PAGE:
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Showcasing the Very Young at Art

Education: Thousand Oaks preschool 'commissions' kids to provide works for a fund-raising auction.


Forget about bringing home messy finger-paintings for parents to proudly post on the refrigerator.

At Roots and Wings preschool in Thousand Oaks, toddlers intend to get top dollar for their works of art.

But the little ones won't be making a profit from the "abstract" paintings and sculptures they have spent the last several weeks creating.

The money raised in the school's first-ever children's art show and silent auction next weekend will go back into the center, the only place in the affluent east county community offering free preschool for low-income families. Using professional art supplies--not the newsprint and washable paint of standard preschool art projects--the youngsters have made colorful paintings, jewelry boxes and ceramic ornaments.

"We wanted to give children the opportunity to experiment with real, authentic art media," said Sherri Laboon, executive director of Roots and Wings City Center. "By putting things on display and selling them, it really elevates the importance of what they've done."

At the preschool last week, 4-year-old Savanah Andersen sat at a pint-sized easel, delicately spreading acrylic paint on stretched canvas.

"I like the red," she said, admiring her work.

In another room, 2-year-old Brendan Hirano practiced "spin art." Clutching a purple marker in one tiny hand and pushing a Lazy Susan with the other, he made a design of concentric circles.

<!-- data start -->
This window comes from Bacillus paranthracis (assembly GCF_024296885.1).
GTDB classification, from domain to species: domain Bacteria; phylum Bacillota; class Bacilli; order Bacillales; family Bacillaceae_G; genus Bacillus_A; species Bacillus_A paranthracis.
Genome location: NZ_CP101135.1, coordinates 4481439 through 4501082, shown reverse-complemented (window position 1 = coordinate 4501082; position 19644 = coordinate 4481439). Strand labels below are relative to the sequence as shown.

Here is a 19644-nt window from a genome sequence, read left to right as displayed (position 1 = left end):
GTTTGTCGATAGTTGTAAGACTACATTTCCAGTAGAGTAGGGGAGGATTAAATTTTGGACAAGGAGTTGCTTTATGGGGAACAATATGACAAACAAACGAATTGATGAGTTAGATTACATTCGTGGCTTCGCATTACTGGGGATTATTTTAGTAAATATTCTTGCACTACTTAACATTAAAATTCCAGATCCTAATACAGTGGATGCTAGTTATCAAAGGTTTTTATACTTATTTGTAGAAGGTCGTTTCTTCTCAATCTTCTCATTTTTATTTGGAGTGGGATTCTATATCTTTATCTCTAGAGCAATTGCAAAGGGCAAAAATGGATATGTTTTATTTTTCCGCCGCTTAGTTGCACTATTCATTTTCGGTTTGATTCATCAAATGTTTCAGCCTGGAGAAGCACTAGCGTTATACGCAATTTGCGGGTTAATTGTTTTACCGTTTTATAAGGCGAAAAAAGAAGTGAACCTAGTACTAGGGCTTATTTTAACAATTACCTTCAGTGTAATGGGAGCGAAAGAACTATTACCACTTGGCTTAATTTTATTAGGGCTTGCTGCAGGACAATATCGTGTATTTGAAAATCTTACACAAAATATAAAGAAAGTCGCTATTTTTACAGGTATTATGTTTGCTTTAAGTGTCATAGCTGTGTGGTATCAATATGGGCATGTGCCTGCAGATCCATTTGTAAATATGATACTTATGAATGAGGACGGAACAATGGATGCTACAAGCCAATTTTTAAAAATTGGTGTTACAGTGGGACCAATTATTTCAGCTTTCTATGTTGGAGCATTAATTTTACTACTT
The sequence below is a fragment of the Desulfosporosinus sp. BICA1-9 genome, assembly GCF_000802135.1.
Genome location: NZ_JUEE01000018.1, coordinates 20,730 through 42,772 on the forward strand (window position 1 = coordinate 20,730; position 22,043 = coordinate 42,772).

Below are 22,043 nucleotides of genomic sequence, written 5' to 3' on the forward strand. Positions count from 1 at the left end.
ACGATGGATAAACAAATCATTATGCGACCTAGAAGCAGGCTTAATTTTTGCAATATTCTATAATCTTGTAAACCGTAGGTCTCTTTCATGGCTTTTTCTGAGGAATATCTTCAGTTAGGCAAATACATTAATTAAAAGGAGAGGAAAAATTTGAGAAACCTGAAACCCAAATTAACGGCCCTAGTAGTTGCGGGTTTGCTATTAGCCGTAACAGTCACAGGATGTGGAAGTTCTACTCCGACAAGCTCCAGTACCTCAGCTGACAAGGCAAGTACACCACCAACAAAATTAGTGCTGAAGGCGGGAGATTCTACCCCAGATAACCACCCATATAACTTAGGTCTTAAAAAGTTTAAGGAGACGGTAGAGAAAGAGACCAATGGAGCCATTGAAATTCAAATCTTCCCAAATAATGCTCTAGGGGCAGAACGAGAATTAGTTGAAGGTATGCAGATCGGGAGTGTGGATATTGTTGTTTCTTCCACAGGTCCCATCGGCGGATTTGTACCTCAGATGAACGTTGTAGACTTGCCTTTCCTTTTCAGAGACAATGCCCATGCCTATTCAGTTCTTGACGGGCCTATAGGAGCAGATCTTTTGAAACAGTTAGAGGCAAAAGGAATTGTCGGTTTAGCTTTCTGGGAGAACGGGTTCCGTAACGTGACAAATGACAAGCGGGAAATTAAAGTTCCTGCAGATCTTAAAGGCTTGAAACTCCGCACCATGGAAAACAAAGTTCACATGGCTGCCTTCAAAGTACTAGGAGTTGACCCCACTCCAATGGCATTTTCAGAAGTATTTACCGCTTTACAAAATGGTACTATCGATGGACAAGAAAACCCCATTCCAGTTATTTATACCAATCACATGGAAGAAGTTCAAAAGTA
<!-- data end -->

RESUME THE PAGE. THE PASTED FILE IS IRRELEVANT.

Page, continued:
Though art at this age mostly is for fun, it is also critical for early development, Laboon said.

In handling thin-stemmed paintbrushes, children are learning motor skills and hand-eye coordination--important precursors to writing.

And no one has been excluded. Even infants, too young to hold a brush, created art by crawling around a canvas in paint-drenched mittens, Laboon said.

The preschool serves 111 children, from infants to 4-year-olds, five days a week.

About 51% of the students are from low- or moderate-income families, their $650-per-month tuition subsidized by the California Department of Education. To qualify, a family of four has to earn less than $36,000 a year.

The program also is supported by the city of Thousand Oaks, which provides the school's building on Conejo School Road rent-free and pays nearly 90% of maintenance costs, said Carol Williams, the city's director of special projects.

But with rising utility bills and teachers' health insurance costs, the school's budget for materials has decreased, Laboon said. Parents helped raise money in the fall to buy art supplies and plan the show and auction, which Laboon hopes will yield the center at least $5,000.

The silent auction will include about 100 donated gifts from local businesses and residents, including a week's vacation in Mammoth and rounds of golf at local courses.

The children's artwork, priced according to the cost of the school's materials, will be displayed on the lawn in front of the Thousand Oaks Civic Arts Plaza from noon to 4 p.m. Saturday.

Parents are eager to help the center by purchasing the preschoolers' creations.

"I could frame anything my daughter brings home, but do I? No," said Jillene Stevenson, whose 3-year-old, Gwynne, has been at Roots and Wings since she was 4 months old. "I usually put it on the bulletin board, and then after three months, it probably goes in the trash. This is going to be special."

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